The skies have been unusually friendly of late for investors in the fickle airline industry. Over the past year through October 28, the NYSE Arca Global Airline Index surged 83.9%, walloping Standard & Poor’s 500-stock index by 68 percentage points. The Guggenhiem Airline ETF (FAA), which tracks the airline index, leapt 79.7%, giving it a tracking error of 420 basis points, or 4.2 percentage points.
Can the sector keep it up? Don’t bet on it.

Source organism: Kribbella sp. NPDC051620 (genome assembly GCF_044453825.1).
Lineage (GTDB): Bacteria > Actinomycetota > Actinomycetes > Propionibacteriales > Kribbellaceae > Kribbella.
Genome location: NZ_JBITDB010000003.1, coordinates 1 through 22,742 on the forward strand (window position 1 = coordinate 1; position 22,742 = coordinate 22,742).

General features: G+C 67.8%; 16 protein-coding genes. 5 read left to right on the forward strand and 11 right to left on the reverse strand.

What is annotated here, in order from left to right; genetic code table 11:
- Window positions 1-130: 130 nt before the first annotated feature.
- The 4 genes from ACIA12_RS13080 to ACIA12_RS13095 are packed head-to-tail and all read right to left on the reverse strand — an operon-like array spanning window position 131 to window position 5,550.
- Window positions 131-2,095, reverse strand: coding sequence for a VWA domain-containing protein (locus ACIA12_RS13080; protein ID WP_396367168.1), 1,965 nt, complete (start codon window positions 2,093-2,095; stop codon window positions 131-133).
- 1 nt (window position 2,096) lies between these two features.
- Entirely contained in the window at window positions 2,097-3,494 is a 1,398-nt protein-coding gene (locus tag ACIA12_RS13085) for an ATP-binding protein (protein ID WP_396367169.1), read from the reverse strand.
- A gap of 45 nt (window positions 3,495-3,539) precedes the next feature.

One big reason for the airlines’ big move is that they are classic cyclical stocks. When the economy takes a dive, travel is one of the first expenses cut by both businesses and vacationers. As the economy picks up, airline profits rebound robustly as businesses reinstate travel budgets and start filling planes with passengers paying full freight, as opposed to leisure travelers who buy the cheapest tickets they can find. The International Air Transport Association, a trade group, recently boosted its estimate for the industry’s 2010 profit, from $2.5 billion to $8.9 billion. The industry lost $9.9 billion last year, according to IATA.
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